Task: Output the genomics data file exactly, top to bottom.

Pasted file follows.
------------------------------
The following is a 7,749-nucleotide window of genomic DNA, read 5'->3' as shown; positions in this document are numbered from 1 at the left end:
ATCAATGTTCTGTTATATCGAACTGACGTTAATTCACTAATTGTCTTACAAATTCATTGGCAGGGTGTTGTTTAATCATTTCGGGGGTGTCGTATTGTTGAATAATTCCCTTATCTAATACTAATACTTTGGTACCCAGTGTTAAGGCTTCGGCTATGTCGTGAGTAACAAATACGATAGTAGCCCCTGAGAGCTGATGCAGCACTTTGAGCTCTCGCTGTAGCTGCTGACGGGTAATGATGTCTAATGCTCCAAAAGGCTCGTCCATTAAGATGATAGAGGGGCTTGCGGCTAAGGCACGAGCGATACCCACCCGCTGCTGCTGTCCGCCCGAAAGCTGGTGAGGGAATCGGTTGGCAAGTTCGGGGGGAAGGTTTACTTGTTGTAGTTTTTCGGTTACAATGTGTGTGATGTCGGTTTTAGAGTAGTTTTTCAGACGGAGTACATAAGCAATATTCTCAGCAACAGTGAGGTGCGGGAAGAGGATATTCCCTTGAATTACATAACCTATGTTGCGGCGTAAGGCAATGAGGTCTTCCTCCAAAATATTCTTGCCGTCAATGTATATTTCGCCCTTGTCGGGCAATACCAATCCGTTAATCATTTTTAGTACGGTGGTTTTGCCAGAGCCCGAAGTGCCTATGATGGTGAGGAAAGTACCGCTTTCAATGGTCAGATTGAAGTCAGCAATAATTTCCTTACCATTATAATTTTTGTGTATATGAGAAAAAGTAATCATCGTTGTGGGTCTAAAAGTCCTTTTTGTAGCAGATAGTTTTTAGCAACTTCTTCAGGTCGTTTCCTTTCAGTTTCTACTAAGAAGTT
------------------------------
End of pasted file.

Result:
The following is a 7,749-nucleotide window of genomic DNA, read 5'->3' as shown; positions in this document are numbered from 1 at the left end:
ATCAATGTTCTGTTATATCGAACTGACGTTAATTCACTAATTGTCTTACAAATTCATTGGCAGGGTGTTGTTTAATCATTTCGGGGGTGTCGTATTGTTGAATAATTCCCTTATCTAATACTAATACTTTGGTACCCAGTGTTAAGGCTTCGGCTATGTCGTGAGTAACAAATACGATAGTAGCCCCTGAGAGCTGATGCAGCACTTTGAGCTCTCGCTGTAGCTGCTGACGGGTAATGATGTCTAATGCTCCAAAAGGCTCGTCCATTAAGATGATAGAGGGGCTTGCGGCTAAGGCACGAGCGATACCCACCCGCTGCTGCTGTCCGCCCGAAAGCTGGTGAGGGAATCGGTTGGCAAGTTCGGGGGGAAGGTTTACTTGTTGTAGTTTTTCGGTTACAATGTGTGTGATGTCGGTTTTAGAGTAGTTTTTCAGACGGAGTACATAAGCAATATTCTCAGCAACAGTGAGGTGCGGGAAGAGGATATTCCCTTGAATTACATAACCTATGTTGCGGCGTAAGGCAATGAGGTCTTCCTCCAAAATATTCTTGCCGTCAATGTATATTTCGCCCTTGTCGGGCAATACCAATCCGTTAATCATTTTTAGTACGGTGGTTTTGCCAGAGCCCGAAGTGCCTATGATGGTGAGGAAAGTACCGCTTTCAATGGTCAGATTGAAGTCAGCAATAATTTCCTTACCATTATAATTTTTGTGTATATGAGAAAAAGTAATCATCGTTGTGGGTCTAAAAGTCCTTTTTGTAGCAGATAGTTTTTAGCAACTTCTTCAGGTCGTTTCCTTTCAGTTTCTACTAAGAAGTT